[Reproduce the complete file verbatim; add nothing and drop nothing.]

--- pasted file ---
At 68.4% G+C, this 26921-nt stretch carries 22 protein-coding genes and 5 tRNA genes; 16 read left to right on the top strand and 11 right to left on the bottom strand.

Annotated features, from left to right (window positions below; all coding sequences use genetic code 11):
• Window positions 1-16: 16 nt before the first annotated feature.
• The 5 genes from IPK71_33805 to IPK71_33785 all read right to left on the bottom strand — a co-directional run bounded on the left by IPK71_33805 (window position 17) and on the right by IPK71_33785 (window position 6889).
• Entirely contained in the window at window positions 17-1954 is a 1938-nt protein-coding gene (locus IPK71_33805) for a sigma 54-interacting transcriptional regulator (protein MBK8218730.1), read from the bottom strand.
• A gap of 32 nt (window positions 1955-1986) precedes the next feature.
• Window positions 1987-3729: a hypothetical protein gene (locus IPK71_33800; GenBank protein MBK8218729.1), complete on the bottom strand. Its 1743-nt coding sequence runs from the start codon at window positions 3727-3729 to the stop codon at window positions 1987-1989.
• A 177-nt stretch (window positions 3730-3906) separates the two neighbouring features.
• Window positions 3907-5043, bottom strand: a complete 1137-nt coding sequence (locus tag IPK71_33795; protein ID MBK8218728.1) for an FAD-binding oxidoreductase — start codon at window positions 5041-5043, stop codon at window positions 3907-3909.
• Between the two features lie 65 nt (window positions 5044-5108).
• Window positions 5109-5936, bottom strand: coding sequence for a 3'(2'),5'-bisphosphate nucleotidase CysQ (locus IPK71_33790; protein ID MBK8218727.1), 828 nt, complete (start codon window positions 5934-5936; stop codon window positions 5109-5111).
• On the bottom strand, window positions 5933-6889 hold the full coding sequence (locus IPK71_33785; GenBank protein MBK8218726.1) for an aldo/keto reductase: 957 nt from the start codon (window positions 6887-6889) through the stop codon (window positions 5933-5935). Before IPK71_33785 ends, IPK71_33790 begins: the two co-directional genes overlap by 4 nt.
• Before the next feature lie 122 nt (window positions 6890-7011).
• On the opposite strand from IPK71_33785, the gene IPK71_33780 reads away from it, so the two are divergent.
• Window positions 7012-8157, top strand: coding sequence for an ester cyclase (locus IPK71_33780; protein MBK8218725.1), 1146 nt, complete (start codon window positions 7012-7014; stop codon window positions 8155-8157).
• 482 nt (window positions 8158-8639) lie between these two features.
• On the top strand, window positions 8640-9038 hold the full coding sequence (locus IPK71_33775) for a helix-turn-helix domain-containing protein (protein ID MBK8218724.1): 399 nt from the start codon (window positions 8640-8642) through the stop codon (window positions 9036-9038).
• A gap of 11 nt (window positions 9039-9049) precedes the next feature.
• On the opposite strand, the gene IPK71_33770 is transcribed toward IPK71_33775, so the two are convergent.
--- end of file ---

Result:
At 68.4% G+C, this 26921-nt stretch carries 22 protein-coding genes and 5 tRNA genes; 16 read left to right on the top strand and 11 right to left on the bottom strand.

Annotated features, from left to right (window positions below; all coding sequences use genetic code 11):
• Window positions 1-16: 16 nt before the first annotated feature.
• The 5 genes from IPK71_33805 to IPK71_33785 all read right to left on the bottom strand — a co-directional run bounded on the left by IPK71_33805 (window position 17) and on the right by IPK71_33785 (window position 6889).
• Entirely contained in the window at window positions 17-1954 is a 1938-nt protein-coding gene (locus IPK71_33805) for a sigma 54-interacting transcriptional regulator (protein MBK8218730.1), read from the bottom strand.
• A gap of 32 nt (window positions 1955-1986) precedes the next feature.
• Window positions 1987-3729: a hypothetical protein gene (locus IPK71_33800; GenBank protein MBK8218729.1), complete on the bottom strand. Its 1743-nt coding sequence runs from the start codon at window positions 3727-3729 to the stop codon at window positions 1987-1989.
• A 177-nt stretch (window positions 3730-3906) separates the two neighbouring features.
• Window positions 3907-5043, bottom strand: a complete 1137-nt coding sequence (locus tag IPK71_33795; protein ID MBK8218728.1) for an FAD-binding oxidoreductase — start codon at window positions 5041-5043, stop codon at window positions 3907-3909.
• Between the two features lie 65 nt (window positions 5044-5108).
• Window positions 5109-5936, bottom strand: coding sequence for a 3'(2'),5'-bisphosphate nucleotidase CysQ (locus IPK71_33790; protein ID MBK8218727.1), 828 nt, complete (start codon window positions 5934-5936; stop codon window positions 5109-5111).
• On the bottom strand, window positions 5933-6889 hold the full coding sequence (locus IPK71_33785; GenBank protein MBK8218726.1) for an aldo/keto reductase: 957 nt from the start codon (window positions 6887-6889) through the stop codon (window positions 5933-5935). Before IPK71_33785 ends, IPK71_33790 begins: the two co-directional genes overlap by 4 nt.
• Before the next feature lie 122 nt (window positions 6890-7011).
• On the opposite strand from IPK71_33785, the gene IPK71_33780 reads away from it, so the two are divergent.
• Window positions 7012-8157, top strand: coding sequence for an ester cyclase (locus IPK71_33780; protein MBK8218725.1), 1146 nt, complete (start codon window positions 7012-7014; stop codon window positions 8155-8157).
• 482 nt (window positions 8158-8639) lie between these two features.
• On the top strand, window positions 8640-9038 hold the full coding sequence (locus IPK71_33775) for a helix-turn-helix domain-containing protein (protein ID MBK8218724.1): 399 nt from the start codon (window positions 8640-8642) through the stop codon (window positions 9036-9038).
• A gap of 11 nt (window positions 9039-9049) precedes the next feature.
• On the opposite strand, the gene IPK71_33770 is transcribed toward IPK71_33775, so the two are convergent.